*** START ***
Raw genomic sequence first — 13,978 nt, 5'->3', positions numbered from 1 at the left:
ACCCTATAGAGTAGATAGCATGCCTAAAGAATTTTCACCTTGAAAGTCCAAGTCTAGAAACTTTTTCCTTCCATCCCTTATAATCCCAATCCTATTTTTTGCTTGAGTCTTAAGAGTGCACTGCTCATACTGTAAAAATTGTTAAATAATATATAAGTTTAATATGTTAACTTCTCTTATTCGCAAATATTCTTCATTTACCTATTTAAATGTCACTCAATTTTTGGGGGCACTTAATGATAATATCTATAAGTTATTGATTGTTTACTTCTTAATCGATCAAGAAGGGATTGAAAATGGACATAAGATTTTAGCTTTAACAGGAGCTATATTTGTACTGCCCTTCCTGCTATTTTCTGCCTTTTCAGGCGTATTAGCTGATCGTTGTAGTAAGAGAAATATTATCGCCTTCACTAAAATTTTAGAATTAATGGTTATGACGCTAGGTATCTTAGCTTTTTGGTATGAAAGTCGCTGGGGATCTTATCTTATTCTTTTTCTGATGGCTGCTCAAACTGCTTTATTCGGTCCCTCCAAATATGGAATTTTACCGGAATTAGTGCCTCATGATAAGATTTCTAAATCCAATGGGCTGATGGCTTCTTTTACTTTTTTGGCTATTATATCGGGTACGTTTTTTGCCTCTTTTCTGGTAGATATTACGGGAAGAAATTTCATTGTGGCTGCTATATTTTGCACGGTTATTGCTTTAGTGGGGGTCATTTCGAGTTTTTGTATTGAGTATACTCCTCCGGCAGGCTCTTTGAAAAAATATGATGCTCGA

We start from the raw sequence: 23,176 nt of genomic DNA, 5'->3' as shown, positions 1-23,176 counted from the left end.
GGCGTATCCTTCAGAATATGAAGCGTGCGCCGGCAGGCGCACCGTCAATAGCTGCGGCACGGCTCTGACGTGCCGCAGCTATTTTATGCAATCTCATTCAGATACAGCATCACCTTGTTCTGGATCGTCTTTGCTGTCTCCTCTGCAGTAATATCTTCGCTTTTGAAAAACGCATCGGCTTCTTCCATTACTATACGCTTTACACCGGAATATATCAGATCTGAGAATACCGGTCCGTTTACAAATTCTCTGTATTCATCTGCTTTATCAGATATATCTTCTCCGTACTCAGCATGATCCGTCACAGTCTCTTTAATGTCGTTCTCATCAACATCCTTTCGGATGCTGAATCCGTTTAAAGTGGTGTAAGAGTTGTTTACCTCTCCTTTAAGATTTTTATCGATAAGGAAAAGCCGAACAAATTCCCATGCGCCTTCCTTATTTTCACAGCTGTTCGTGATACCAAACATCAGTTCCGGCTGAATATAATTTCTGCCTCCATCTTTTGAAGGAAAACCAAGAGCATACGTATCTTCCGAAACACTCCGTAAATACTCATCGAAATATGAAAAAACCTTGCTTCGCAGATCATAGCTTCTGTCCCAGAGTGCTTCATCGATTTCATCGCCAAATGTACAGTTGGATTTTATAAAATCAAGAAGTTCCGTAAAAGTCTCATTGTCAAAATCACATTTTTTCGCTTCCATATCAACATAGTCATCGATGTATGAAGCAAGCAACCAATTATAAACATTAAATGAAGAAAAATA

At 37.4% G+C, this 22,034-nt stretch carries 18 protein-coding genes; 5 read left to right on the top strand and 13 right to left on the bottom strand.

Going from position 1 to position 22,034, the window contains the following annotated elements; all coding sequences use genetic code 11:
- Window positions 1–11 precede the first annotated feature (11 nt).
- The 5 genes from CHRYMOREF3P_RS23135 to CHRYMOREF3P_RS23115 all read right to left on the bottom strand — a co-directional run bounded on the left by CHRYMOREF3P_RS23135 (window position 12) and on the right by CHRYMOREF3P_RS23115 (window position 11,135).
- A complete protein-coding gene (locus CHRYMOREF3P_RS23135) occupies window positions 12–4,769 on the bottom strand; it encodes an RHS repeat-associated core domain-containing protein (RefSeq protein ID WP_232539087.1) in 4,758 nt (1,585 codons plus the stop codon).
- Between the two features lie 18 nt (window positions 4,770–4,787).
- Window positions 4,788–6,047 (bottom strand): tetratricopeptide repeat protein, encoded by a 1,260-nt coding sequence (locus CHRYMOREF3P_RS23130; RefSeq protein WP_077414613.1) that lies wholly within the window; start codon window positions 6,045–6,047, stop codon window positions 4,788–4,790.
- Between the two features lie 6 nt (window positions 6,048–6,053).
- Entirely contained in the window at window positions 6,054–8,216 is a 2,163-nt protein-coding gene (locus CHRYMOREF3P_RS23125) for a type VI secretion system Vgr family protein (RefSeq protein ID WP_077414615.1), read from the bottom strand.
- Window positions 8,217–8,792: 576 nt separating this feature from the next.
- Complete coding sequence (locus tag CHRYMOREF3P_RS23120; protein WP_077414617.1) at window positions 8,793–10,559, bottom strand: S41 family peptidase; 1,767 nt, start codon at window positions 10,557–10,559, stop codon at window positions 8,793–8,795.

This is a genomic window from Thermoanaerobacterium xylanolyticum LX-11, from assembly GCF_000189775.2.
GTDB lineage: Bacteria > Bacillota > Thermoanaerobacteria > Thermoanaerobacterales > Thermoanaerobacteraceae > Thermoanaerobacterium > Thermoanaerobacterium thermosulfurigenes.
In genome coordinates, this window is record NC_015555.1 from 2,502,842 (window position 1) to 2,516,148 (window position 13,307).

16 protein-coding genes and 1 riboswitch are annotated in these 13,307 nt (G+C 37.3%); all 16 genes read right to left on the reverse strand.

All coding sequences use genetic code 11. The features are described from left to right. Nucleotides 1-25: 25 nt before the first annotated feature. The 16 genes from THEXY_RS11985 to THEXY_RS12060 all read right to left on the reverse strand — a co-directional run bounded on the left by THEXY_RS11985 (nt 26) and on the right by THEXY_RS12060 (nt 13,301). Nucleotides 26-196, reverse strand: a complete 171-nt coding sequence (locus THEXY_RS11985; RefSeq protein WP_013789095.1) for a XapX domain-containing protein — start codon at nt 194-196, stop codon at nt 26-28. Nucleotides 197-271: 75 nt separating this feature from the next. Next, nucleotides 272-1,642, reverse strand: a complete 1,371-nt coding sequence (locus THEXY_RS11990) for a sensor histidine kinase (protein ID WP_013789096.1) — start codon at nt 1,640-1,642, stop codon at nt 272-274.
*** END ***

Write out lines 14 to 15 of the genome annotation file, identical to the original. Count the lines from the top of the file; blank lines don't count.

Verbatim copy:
- Window positions 8,217–8,792: 576 nt separating this feature from the next.
- Complete coding sequence (locus tag CHRYMOREF3P_RS23120; protein WP_077414617.1) at window positions 8,793–10,559, bottom strand: S41 family peptidase; 1,767 nt, start codon at window positions 10,557–10,559, stop codon at window positions 8,793–8,795.